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Kathrine Switzer: Attacked At The Boston Marathon

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The sight of a middle-aged man shoving a young lady off the racetrack at the Boston Marathon would have sparked worldwide outrage today. But this was 1967, and Kathrine Switzer was about to run the race of her life.

This is the amazing story of Kathrine Switzer at the 1967 Boston Marathon.

Who is Kathrine Switzer?

Kathrine Virginia Switzer was born into a US Military family in 1947. Her family relocated from Germany to the United States in 1949 and made their abode in Fairfax County, Virginia.

Kathrine Switzer was a star athlete at George C. Marshall High School. After graduating, She set off for college education at Lynchburg College but later transferred to Syracuse University in 1967, where she earned a Bachelor’s degree in Journalism.

Kathrine Switzer

Her love for running was nurtured by Arnie Briggs, a former marathon track athlete who coached her at Syracuse University. The 19-year-old Switzer listened to his captivating stories about marathons, which stirred an impatience within her to tackle the ultimate challenge: the Boston Marathon. 

Training for the marathon

Kathrine Switzer dedicated herself to rigorous training; she trained with members of the men’s cross-country team at her institution. However, her journey was not without its challenges in a time when women were often discouraged from participating in sports.

In the past, people believed women were “too fragile” for long-distance running. Even notable organizations such as the Amateur Athletic Union (AAU) supported this notion. The common belief was that running would lead to women developing big legs and chest hair and even causing their uterus to fall out—yes, the 60s were wild.

Undeterred by these opinions, Switzer strived to leave her mark at the Boston Marathon. She trained tirelessly for the hard 26.2-mile race (42 km). She completed a grueling 31-mile (50 km) practice run before the event to prove her mettle to her coach.

Women at the Marathon

Switzer’s quest to challenge the marathon norm was not an isolated incident. The previous year, in 1966, Bobbi Gibb had made history as the first woman to complete the Boston Marathon. 

However, despite her impressive finishing time of 3 hours, 21 minutes, and 40 seconds, Gibb had not been an official entrant. BAA (Boston Athletic Association) Director Will Cloney, who believed that women were physically incapable of running 26 miles, denied her official status at the race.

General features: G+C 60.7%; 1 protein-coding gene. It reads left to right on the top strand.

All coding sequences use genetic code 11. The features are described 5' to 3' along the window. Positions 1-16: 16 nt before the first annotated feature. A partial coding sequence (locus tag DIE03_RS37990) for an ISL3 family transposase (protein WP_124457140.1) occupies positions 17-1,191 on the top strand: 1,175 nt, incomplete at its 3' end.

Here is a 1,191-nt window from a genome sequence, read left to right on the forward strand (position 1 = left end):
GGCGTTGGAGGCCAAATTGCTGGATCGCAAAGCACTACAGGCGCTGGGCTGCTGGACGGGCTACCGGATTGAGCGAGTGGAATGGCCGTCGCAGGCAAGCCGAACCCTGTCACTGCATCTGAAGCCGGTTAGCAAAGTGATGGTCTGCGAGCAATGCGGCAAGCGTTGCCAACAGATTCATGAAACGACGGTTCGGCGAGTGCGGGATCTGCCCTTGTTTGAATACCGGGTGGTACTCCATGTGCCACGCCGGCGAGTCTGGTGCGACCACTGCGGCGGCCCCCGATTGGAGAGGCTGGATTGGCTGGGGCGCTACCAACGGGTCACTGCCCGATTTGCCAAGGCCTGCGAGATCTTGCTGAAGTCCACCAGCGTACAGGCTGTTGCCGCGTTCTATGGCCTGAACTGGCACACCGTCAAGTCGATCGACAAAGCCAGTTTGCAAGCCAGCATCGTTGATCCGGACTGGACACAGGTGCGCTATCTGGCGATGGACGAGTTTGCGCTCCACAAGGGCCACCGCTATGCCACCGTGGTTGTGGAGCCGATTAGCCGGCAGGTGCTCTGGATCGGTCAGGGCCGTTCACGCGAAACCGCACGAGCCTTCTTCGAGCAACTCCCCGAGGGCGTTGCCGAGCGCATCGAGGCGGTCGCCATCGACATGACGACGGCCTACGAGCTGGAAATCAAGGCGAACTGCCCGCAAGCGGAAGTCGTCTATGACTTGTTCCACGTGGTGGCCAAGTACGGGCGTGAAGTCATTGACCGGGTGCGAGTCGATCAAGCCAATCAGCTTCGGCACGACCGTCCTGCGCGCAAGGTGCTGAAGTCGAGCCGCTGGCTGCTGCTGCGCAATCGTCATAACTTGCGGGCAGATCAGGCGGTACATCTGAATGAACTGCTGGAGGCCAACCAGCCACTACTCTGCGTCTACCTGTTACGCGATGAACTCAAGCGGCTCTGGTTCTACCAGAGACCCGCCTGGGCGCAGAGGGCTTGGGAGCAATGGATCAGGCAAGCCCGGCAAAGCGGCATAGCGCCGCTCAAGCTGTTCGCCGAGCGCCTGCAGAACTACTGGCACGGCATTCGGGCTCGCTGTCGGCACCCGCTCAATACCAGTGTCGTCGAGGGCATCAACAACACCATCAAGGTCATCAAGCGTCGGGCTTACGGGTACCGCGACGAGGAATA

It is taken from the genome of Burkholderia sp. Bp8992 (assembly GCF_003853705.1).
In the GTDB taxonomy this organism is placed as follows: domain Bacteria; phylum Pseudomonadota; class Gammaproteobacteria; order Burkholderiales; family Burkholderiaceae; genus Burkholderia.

Bobbi Gibb

It wasn’t until 1972 that women were officially allowed to participate in the Marathon. 

Though Gibb was the first woman to cross the finish line at the controversial 1967 event, finishing an hour ahead of Switzer, it was Kathrine’s act to enter the race officially that made the headlines.

Kathrine Switzer at the 1967 Boston Marathon

1967 was a different time, and Kathrine Switzer’s involvement in the Marathon shed light on the barriers women encountered in pursuing their athletic dreams during that era. 

Switzer found a loophole in the race’s registration process that allowed her to enter as “K. V. Switzer” instead of using her full name and paid the $2 entry fee.

She found a clever way to bypass the mandatory pre-race physical examination for the Boston Marathon. Instead of lining up with the other runners, she enlisted the help of her coach and fellow runner, Arnold Briggs. They submitted a health certificate on her behalf and collected her race number—261.

The morning of April 19 was cold in Hopkinton, Massachusetts. Contestant 261 stood at the starting line flanked by her dad and boyfriend, Tom Miller, who were also participants in the race.

Switzer wore a standard racing tracksuit, but it was evident that she was a woman due to her distinctive hair and lipstick. 

However, the male runners around her were surprisingly supportive and welcoming. Some even expressed their desire for their wives to take up running, seeking advice from her and offering words of encouragement like, “Go for it; we’re with you all the way.” 

Switzer with the crew

With bib number 261 proudly pinned to her shirt, Switzer embarked on the race, unaware of the significant encounter that would ultimately reshape American long-distance running.

The race started on a positive note. However, the situation quickly changed a few miles into the race when press trucks arrived, drawing attention to Switzer as a woman.

Excited reporters began questioning her intentions and even challenging her right to be in the race. The atmosphere became tense, setting the stage for a significant turning point in her journey. 

Who is Jock Semple?

Enter John “Jock” Semple. The former runner had managed the race for decades and was “Mr. Boston Marathon”. 

Jock Semple smiling in a room

Semple had a well-documented history, dating back to at least 1957, of physically confronting Boston Marathon runners whom he considered to be lacking seriousness, regardless of whether they were officially registered or running unofficially on the course. 

His belief led him to lump K.V. Switzer in that category. And notorious for his fiery temperament, the defiance of the female runner “ruining the race’s integrity” incited him. 

Without warning, John Semple dashed to confront Kathrine on the race course. He shouted at her, attempted to rip off her bib, and physically grabbed her. However, Switzer’s boyfriend, Tom Miller, a strong and experienced hammer thrower, swiftly stepped in. Semple was sent to the ground with a mighty thrust.

Semple attacking Switzer

Despite the chaos, Briggs urged Switzer to continue the race, and she pressed on with determination.